Response of Oxidative Enzyme Activities to Nitrogen Deposition Affects Soil Concentrations of Dissolved Organic Carbon
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Recent evidence suggests that atmospheric nitrate (NO 3 − ) deposition can alter soil carbon (C) storage by directly affecting the activity of lignin-degrading soil fungi. In a laboratory experiment, we studied the direct influence of increasing soil NO 3 − concentration on microbial C cycling in three different ecosystems: black oak–white oak (BOWO), sugar maple–red oak (SMRO), and sugar maple–basswood (SMBW). These ecosystems span a broad range of litter biochemistry and recalcitrance; the BOWO ecosystem contains the highest litter lignin content, SMRO had intermediate lignin content, and SMBW leaf litter has the lowest lignin content. We hypothesized that increasing soil solution NO 3 − would reduce lignolytic activity in the BOWO ecosystem, due to a high abundance of white-rot fungi and lignin-rich leaf litter. Due to the low lignin content of litter in the SMBW, we further reasoned that the NO 3 − repression of lignolytic activity would be less dramatic due to a lower relative abundance of white-rot basidiomycetes; the response in the SMRO ecosystem should be intermediate. We increased soil solution NO 3 − concentrations in a 73-day laboratory incubation and measured microbial respiration and soil solution dissolved organic carbon (DOC) and phenolics concentrations. At the end of the incubation, we measured the activity of β-glucosidase, N-acetyl-glucosaminidase, phenol oxidase, and peroxidase, which are extracellular enzymes involved with cellulose and lignin degradation. We quantified the fungal biomass, and we also used fungal ribosomal intergenic spacer analysis (RISA) to gain insight into fungal community composition. In the BOWO ecosystem, increasing NO 3 − significantly decreased oxidative enzyme activities (−30% to −54%) and increased DOC (+32% upper limit) and phenolic (+77% upper limit) concentrations. In the SMRO ecosystem, we observed a significant decrease in phenol oxidase activity (−73% lower limit) and an increase in soluble phenolic concentrations (+57% upper limit) in response to increasing NO 3 − in soil solution, but there was no significant change in DOC concentration. In contrast to these patterns, increasing soil solution NO 3 − in the SMBW soil resulted in significantly greater phenol oxidase activity (+700% upper limit) and a trend toward lower DOC production (−52% lower limit). Nitrate concentration had no effect on microbial respiration or β-glucosidase or N-acetyl-glucosaminidase activities. Fungal abundance and basidiomycete diversity tended to be highest in the BOWO soil and lowest in the SMBW, but neither displayed a consistent response to NO 3 − additions. Taken together, our results demonstrate that oxidative enzyme production by microbial communities responds directly to NO 3 − deposition, controlling extracellular enzyme activity and DOC flux. The regulation of oxidative enzymes by different microbial communities in response to NO 3 − deposition highlights the fact that the composition and function of soil microbial communities directly control ecosystem-level responses to environmental change.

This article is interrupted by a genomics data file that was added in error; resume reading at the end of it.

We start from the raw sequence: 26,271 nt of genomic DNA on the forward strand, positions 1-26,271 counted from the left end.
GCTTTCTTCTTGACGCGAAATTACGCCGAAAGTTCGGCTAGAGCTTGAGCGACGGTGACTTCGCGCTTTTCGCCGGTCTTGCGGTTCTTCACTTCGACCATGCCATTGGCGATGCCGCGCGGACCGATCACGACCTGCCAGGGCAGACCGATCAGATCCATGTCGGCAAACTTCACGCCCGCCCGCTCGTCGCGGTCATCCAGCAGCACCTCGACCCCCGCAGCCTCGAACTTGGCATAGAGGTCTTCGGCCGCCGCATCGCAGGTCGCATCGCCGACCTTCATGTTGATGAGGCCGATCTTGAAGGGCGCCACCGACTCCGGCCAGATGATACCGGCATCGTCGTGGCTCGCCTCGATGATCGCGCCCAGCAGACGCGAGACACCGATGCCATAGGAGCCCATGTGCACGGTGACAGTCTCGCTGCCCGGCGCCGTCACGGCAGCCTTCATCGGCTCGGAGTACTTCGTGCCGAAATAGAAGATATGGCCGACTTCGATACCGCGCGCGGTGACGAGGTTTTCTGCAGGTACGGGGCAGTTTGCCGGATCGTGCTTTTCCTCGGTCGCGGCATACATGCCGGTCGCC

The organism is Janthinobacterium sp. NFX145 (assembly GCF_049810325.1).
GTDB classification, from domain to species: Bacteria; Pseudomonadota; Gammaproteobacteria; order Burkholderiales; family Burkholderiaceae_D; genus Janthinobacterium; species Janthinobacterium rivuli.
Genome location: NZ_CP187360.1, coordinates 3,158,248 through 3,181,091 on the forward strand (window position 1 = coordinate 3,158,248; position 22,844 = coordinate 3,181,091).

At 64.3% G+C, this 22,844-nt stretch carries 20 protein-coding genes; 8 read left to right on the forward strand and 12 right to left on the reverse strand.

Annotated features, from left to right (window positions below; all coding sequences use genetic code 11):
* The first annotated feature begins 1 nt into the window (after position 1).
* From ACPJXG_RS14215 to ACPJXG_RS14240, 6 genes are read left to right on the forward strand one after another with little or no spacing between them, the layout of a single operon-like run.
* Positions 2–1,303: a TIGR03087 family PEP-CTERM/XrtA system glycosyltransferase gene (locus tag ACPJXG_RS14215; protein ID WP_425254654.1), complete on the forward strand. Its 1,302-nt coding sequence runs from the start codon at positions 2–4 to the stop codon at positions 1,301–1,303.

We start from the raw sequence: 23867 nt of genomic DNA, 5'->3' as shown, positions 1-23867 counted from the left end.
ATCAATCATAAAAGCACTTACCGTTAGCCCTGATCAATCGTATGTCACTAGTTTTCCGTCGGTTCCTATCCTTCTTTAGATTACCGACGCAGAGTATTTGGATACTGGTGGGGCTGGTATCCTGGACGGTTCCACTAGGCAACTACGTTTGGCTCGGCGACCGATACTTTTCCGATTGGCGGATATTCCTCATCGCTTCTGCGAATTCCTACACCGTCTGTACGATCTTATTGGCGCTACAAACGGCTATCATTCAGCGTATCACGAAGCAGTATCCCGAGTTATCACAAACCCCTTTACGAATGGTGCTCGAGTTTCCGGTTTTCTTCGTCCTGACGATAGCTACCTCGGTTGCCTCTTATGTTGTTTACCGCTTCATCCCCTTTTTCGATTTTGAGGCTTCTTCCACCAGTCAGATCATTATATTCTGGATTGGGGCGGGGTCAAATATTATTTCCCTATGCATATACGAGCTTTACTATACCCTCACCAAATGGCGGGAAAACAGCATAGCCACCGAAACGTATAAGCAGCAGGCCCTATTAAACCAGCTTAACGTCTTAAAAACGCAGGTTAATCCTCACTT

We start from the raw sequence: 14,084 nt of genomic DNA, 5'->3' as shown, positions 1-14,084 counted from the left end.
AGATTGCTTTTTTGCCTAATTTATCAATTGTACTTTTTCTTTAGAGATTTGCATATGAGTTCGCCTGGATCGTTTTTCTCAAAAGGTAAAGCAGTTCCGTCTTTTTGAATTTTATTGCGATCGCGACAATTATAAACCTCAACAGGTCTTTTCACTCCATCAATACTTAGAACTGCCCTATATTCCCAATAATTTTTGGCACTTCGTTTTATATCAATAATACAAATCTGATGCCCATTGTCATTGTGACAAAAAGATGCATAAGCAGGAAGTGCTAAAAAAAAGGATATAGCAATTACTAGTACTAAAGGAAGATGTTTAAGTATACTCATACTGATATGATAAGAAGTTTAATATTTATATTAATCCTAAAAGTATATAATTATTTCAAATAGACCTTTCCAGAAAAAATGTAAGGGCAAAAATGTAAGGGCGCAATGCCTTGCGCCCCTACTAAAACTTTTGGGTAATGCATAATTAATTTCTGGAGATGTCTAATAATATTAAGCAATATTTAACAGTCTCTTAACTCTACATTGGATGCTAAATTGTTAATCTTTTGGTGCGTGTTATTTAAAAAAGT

Keywordsatmospheric nitrate deposition dissolved organic carbon soluble phenolics microbial community composition fungal biomass ribosomal intergenic spacer analysis (RISA) intergenic transcribed space (ITS) phenol oxidase soil enzymes
This research was made possible by a grant from the Department of Energy Terrestrial Carbon Program. We thank Chris Lauber, Jana Gastellum, and Kurt Smemo for lab assistance and helpful discussion of the work.
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